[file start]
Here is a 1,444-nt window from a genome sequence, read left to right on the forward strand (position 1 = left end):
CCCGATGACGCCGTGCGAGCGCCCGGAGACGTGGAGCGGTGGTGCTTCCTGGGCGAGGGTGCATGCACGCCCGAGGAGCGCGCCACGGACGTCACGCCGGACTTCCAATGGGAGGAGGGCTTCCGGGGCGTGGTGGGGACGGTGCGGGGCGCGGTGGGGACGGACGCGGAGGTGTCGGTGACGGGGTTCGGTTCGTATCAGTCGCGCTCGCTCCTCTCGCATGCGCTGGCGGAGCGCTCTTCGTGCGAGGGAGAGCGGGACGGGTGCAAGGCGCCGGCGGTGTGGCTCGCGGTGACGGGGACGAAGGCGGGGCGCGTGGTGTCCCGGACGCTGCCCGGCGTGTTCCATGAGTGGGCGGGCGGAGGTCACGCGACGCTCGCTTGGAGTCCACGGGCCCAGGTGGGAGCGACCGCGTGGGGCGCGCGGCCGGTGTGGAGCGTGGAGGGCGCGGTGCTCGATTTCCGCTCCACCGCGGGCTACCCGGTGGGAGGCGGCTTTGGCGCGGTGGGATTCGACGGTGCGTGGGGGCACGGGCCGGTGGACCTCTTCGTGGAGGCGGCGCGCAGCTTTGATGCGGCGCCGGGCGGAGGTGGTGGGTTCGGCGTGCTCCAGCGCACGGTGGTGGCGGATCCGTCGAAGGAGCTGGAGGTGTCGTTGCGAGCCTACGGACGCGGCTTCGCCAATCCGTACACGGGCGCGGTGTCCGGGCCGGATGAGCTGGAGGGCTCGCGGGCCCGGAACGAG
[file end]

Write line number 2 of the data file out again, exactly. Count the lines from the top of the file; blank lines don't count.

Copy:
CCCGATGACGCCGTGCGAGCGCCCGGAGACGTGGAGCGGTGGTGCTTCCTGGGCGAGGGTGCATGCACGCCCGAGGAGCGCGCCACGGACGTCACGCCGGACTTCCAATGGGAGGAGGGCTTCCGGGGCGTGGTGGGGACGGTGCGGGGCGCGGTGGGGACGGACGCGGAGGTGTCGGTGACGGGGTTCGGTTCGTATCAGTCGCGCTCGCTCCTCTCGCATGCGCTGGCGGAGCGCTCTTCGTGCGAGGGAGAGCGGGACGGGTGCAAGGCGCCGGCGGTGTGGCTCGCGGTGACGGGGACGAAGGCGGGGCGCGTGGTGTCCCGGACGCTGCCCGGCGTGTTCCATGAGTGGGCGGGCGGAGGTCACGCGACGCTCGCTTGGAGTCCACGGGCCCAGGTGGGAGCGACCGCGTGGGGCGCGCGGCCGGTGTGGAGCGTGGAGGGCGCGGTGCTCGATTTCCGCTCCACCGCGGGCTACCCGGTGGGAGGCGGCTTTGGCGCGGTGGGATTCGACGGTGCGTGGGGGCACGGGCCGGTGGACCTCTTCGTGGAGGCGGCGCGCAGCTTTGATGCGGCGCCGGGCGGAGGTGGTGGGTTCGGCGTGCTCCAGCGCACGGTGGTGGCGGATCCGTCGAAGGAGCTGGAGGTGTCGTTGCGAGCCTACGGACGCGGCTTCGCCAATCCGTACACGGGCGCGGTGTCCGGGCCGGATGAGCTGGAGGGCTCGCGGGCCCGGAACGAG